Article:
Thermal properties of metastable ices IV and XII: Comparison, isotope effects and relative stabilities

  • Salzmann C
  • Mayer E
  • Hallbrucker A
  • 18


    Mendeley users who have this article in their library.
  • 30


    Citations of this article.


Pure samples of H2O (D2O) ice IV and of H2O (D2O) ice XII were prepared by isobaric heating of high-density amorphous ice at a rate of approximate to 0.5 K min(-1) up to approximate to 175 K and a pressure of 0.81 GPa for ice IV, and at a heating rate of approximate to 12 K min(-1) and a pressure of 1.21 GPa for ice XII. The crystalline phases recovered at 77 K and I bar were characterized by X-ray diffraction and differential scanning calorimetry (DSC). X-Ray diffractograms of D2O ice IV show that it transforms directly into cubic ice, and not via some amorphous phase as intermediate. The DSC scans of all four types of crystalline phases recorded on heating revealed three thermal features in this order: a reversible endothermic step, an intense exotherm from the phase transition to cubic ice, and a weak exotherm from the cubic --> hexagonal ice phase transition. For H2O (D2O) ice IV the onset and end temperature of the endothermic step (T-onset and T-end) are at 139.8 +/- 0.3 and 147.1 +/- 0.2 K (at 146.2 +/- 0.8 and 150.2 +/- 0.8 K) on heating at 30 K min(-1), and the increase in heat capacity (DeltaC(p)) is 1.2 +/- 0.2 (0.5 +/- 0.1) J K-1 mol(-1). On heating at 5 K min(-1), the extrapolated peak onset and peak minimum temperature (T-e and T-min) of the phase transition to cubic ice is at 148.7 +/- 0.3 and 151.1 +/- 0.1 K (at 152.7 +/- 0.1 and 155.3 +/- 0.2 K), and the enthalpy of the phase transition to cubic ice is -938 +/- 14 (-986 +/- 14) J mol(-1). The corresponding values for H2O (D2O) ice XII are for the endothermic step on heating at 30 K min(-1): T-onset and T-end at 131.4 +/- 0.8 and 139.5 +/- 0.7 K (at 138.1 +/- 0.4 and 145.0 +/- 0.5 K), and DeltaC(p) is 1.5 +/- 0.2 (1.4 +/- 0.2) J K-1 mol(-1). On heating at 5 K min(-1), T-e and T-min of the phase transition to cubic ice is at 149.9 +/- 10.3 and 153.0 +/- 0.2 K (at 154.0 +/- 1.2 and 156.9 +/- 0.9 K), and the enthalpy of the phase transition to cubic ice is -1233 +/- 23 (-1408 +/- 8) J mol(-1). Therefore, DeltaH for the H2O (D2O) ice XII to H2O (D2O) ice IV phase transition is; -295 (-422) J mol(-1), and ice XII is more metastable than ice IV at approximate to 150 K and 1 bar. For H2O (D2O) ice XII the endothermic step is separated by a plateau region from the beginning of crystallization, whereas for H2O (D2O) ice IV these two thermal effects overlap because its T-onset is higher by approximate to8 K. T-onset and T-e are separated by 4.9 K for D2O ice IV and 7.3 K for H2O ice IV. Thus overlap is more pronounced for the former, the endothermic step being cut off by the beginning of crystallization, which is consistent with the lower DeltaC(p) value for D2O ice IV. The endothermic DSC features are interpreted as before for H2O ice XII by Salzmann et al. (Phys. Chem. Chem. Phys., 2003, 5, 3507), in terms of relaxation of the frozen-in proton order-disorder toward equilibrium via proton order --> disorder transition.When H2O (D2O) cubic ice is obtained on heating ice IV, its phase transition to hexagonal ice has a DeltaH value of -20 +/- 7 (-15 +/- 5) J mol(-1) which is lower than most of the values reported in the literature. We further present new low-frequency Raman spectra of ice XII and show that a peak at 127 cm(-1) has its counterpart in the Raman spectra of Chou et al.'s new "High-Pressure Phase of H2O Ice" (Science, 1998, 281, 809). This supports our previous conclusion (J Phys. Chem: B, 2002, 106, 1) that the Chou phase is in fact ice XII. We then conjecture on the solid-liquid phase boundaries of both ice IV and ice XII, and on a metastable triple point where ice IV, ice XII and liquid water are in metastable equilibrium.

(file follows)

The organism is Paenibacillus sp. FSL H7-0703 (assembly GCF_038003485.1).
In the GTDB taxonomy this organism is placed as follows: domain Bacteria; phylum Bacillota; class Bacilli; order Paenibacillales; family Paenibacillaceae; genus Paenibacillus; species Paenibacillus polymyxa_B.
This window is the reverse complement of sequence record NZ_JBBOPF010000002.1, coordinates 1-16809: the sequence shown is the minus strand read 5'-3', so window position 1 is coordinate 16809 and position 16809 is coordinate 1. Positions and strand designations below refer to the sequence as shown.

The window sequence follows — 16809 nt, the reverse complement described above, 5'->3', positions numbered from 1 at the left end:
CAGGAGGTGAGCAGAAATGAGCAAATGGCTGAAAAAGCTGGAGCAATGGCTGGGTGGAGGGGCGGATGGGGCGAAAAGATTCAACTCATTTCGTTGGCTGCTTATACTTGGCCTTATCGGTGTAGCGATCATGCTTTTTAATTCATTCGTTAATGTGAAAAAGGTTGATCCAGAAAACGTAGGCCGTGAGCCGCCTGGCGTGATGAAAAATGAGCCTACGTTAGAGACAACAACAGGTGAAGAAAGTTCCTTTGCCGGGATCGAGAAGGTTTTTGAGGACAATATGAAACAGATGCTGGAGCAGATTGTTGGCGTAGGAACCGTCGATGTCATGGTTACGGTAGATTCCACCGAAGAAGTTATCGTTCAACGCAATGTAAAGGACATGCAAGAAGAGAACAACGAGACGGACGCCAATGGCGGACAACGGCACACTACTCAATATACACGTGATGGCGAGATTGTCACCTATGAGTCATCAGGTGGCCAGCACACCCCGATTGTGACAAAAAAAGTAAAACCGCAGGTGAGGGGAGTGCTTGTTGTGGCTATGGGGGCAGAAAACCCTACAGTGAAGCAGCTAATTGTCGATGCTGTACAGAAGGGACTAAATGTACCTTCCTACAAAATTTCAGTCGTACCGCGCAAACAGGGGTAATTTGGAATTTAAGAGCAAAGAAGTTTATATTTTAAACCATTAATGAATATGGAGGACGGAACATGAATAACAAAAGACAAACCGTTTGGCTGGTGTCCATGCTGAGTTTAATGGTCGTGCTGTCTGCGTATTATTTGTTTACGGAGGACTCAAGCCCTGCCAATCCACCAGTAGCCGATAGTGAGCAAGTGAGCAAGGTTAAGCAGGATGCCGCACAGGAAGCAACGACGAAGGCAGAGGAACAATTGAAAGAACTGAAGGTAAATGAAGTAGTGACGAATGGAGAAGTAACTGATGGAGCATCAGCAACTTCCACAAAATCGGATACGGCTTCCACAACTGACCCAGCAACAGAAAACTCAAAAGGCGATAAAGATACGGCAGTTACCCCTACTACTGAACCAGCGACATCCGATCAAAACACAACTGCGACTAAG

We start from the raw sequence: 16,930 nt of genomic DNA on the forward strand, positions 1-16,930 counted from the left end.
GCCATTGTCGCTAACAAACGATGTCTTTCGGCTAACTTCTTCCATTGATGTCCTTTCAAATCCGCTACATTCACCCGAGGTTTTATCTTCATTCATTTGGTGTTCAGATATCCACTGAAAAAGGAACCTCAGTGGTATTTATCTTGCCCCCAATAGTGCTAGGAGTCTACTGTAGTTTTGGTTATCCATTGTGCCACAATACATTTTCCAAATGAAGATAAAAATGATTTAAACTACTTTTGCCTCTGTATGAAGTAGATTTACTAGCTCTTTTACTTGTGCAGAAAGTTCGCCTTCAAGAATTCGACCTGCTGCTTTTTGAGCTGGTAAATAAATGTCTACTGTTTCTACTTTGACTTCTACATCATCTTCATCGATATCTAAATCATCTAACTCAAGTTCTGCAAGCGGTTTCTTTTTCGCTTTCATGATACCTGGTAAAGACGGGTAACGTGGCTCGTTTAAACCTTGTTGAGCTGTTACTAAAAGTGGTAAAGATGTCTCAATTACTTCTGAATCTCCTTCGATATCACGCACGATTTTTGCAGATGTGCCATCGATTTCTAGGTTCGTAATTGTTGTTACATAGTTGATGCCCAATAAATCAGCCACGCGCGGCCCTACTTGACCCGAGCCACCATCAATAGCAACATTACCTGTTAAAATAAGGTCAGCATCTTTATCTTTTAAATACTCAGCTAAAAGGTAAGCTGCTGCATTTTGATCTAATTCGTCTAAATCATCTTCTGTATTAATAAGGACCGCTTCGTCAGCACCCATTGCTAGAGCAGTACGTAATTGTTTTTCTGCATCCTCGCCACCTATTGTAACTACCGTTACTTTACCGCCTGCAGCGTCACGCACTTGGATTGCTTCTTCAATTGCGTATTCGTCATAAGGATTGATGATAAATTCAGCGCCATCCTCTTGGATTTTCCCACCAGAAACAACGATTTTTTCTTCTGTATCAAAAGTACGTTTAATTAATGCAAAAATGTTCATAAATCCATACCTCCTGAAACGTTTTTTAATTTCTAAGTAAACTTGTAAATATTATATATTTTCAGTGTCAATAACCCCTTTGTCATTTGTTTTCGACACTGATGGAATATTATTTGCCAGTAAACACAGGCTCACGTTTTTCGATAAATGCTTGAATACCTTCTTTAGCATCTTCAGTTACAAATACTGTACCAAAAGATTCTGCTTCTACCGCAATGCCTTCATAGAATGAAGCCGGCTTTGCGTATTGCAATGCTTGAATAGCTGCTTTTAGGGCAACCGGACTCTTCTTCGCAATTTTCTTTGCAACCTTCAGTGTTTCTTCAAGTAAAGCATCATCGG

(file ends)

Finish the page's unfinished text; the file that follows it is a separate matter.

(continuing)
Get free article suggestions today

Mendeley saves you time finding and organizing research

Sign up here
Already have an account ?Sign in

Find this document


  • Christoph G. Salzmann

  • Erwin Mayer

  • Andreas Hallbrucker

Cite this document

Choose a citation style from the tabs below

Save time finding and organizing research with Mendeley

Sign up for free